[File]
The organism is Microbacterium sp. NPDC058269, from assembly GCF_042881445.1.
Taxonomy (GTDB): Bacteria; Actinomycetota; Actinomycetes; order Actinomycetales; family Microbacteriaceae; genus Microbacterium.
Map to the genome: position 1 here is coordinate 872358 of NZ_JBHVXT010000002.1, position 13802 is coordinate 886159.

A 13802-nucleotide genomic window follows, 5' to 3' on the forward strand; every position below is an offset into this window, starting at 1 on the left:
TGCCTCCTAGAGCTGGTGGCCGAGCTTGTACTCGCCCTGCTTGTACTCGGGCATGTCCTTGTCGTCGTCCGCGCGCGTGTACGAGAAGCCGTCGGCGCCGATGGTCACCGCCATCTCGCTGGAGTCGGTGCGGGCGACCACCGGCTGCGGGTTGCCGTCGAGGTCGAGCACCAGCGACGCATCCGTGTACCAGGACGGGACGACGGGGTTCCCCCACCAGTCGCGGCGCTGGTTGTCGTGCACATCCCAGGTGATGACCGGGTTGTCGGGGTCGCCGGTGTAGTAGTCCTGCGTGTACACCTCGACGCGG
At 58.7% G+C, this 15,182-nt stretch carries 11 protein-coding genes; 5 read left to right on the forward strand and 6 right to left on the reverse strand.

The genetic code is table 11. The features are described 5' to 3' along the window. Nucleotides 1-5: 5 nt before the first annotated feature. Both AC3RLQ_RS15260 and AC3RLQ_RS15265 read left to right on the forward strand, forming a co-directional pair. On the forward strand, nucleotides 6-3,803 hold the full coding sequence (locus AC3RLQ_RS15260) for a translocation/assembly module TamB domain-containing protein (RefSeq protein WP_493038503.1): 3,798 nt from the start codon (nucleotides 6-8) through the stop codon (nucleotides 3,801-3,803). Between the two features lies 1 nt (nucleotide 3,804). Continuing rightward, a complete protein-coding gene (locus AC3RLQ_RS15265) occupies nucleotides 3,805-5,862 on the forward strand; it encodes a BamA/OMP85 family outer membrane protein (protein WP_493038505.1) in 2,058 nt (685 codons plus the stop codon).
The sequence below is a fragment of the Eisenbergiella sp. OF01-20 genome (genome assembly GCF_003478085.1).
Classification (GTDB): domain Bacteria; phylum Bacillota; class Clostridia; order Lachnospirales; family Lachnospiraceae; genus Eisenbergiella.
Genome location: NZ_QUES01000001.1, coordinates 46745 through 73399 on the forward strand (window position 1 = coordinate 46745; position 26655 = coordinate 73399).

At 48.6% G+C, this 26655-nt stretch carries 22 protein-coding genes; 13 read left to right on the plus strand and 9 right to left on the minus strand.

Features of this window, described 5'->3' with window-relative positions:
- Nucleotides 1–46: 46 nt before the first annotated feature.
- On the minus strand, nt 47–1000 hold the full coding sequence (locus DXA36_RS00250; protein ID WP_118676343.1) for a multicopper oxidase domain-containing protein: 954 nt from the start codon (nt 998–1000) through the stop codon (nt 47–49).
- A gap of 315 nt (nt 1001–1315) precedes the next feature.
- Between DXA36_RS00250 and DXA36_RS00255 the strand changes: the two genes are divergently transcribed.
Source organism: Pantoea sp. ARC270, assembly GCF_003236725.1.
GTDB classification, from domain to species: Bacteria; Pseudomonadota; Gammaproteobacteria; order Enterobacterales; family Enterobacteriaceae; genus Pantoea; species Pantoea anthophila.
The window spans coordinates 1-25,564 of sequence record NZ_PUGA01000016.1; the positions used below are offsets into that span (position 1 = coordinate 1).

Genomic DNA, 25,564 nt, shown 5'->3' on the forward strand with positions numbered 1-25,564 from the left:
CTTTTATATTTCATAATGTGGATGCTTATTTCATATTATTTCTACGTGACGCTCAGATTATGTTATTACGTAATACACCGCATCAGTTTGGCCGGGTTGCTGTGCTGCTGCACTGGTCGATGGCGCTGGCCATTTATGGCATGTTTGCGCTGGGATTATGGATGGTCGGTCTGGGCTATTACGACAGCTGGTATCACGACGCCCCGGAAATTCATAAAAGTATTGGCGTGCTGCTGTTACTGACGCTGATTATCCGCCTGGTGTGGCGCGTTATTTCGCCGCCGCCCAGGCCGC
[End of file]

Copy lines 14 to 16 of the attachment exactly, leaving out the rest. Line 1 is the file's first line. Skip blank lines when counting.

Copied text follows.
- On the minus strand, nt 47–1000 hold the full coding sequence (locus DXA36_RS00250; protein ID WP_118676343.1) for a multicopper oxidase domain-containing protein: 954 nt from the start codon (nt 998–1000) through the stop codon (nt 47–49).
- A gap of 315 nt (nt 1001–1315) precedes the next feature.
- Between DXA36_RS00250 and DXA36_RS00255 the strand changes: the two genes are divergently transcribed.